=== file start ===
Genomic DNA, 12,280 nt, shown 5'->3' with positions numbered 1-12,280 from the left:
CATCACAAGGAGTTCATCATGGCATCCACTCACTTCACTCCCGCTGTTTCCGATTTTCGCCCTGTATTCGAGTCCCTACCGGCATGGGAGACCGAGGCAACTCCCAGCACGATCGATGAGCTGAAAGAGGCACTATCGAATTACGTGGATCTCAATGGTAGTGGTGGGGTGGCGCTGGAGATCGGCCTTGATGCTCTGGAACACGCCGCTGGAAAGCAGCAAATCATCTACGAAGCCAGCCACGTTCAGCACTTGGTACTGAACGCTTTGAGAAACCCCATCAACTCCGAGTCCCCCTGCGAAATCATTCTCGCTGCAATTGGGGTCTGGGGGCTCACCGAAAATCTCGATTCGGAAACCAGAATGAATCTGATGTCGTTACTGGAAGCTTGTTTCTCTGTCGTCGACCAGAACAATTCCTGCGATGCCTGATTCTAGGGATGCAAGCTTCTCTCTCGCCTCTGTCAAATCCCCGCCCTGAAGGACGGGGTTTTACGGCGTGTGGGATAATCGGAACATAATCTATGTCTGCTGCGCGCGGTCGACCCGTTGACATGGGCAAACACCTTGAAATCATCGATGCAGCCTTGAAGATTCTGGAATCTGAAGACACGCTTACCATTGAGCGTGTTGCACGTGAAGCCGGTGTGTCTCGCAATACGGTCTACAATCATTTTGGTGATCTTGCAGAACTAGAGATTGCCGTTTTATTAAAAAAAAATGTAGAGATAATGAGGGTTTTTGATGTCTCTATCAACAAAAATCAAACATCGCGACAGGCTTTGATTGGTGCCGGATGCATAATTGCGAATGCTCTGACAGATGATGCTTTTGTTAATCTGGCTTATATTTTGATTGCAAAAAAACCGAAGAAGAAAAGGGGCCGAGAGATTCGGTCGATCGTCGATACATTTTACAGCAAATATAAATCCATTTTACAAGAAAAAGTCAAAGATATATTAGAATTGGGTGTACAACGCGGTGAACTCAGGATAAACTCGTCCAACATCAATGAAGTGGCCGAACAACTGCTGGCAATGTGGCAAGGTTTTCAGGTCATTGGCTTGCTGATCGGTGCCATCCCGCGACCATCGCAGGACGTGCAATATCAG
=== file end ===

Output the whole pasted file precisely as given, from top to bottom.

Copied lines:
Genomic DNA, 12,280 nt, shown 5'->3' with positions numbered 1-12,280 from the left:
CATCACAAGGAGTTCATCATGGCATCCACTCACTTCACTCCCGCTGTTTCCGATTTTCGCCCTGTATTCGAGTCCCTACCGGCATGGGAGACCGAGGCAACTCCCAGCACGATCGATGAGCTGAAAGAGGCACTATCGAATTACGTGGATCTCAATGGTAGTGGTGGGGTGGCGCTGGAGATCGGCCTTGATGCTCTGGAACACGCCGCTGGAAAGCAGCAAATCATCTACGAAGCCAGCCACGTTCAGCACTTGGTACTGAACGCTTTGAGAAACCCCATCAACTCCGAGTCCCCCTGCGAAATCATTCTCGCTGCAATTGGGGTCTGGGGGCTCACCGAAAATCTCGATTCGGAAACCAGAATGAATCTGATGTCGTTACTGGAAGCTTGTTTCTCTGTCGTCGACCAGAACAATTCCTGCGATGCCTGATTCTAGGGATGCAAGCTTCTCTCTCGCCTCTGTCAAATCCCCGCCCTGAAGGACGGGGTTTTACGGCGTGTGGGATAATCGGAACATAATCTATGTCTGCTGCGCGCGGTCGACCCGTTGACATGGGCAAACACCTTGAAATCATCGATGCAGCCTTGAAGATTCTGGAATCTGAAGACACGCTTACCATTGAGCGTGTTGCACGTGAAGCCGGTGTGTCTCGCAATACGGTCTACAATCATTTTGGTGATCTTGCAGAACTAGAGATTGCCGTTTTATTAAAAAAAAATGTAGAGATAATGAGGGTTTTTGATGTCTCTATCAACAAAAATCAAACATCGCGACAGGCTTTGATTGGTGCCGGATGCATAATTGCGAATGCTCTGACAGATGATGCTTTTGTTAATCTGGCTTATATTTTGATTGCAAAAAAACCGAAGAAGAAAAGGGGCCGAGAGATTCGGTCGATCGTCGATACATTTTACAGCAAATATAAATCCATTTTACAAGAAAAAGTCAAAGATATATTAGAATTGGGTGTACAACGCGGTGAACTCAGGATAAACTCGTCCAACATCAATGAAGTGGCCGAACAACTGCTGGCAATGTGGCAAGGTTTTCAGGTCATTGGCTTGCTGATCGGTGCCATCCCGCGACCATCGCAGGACGTGCAATATCAG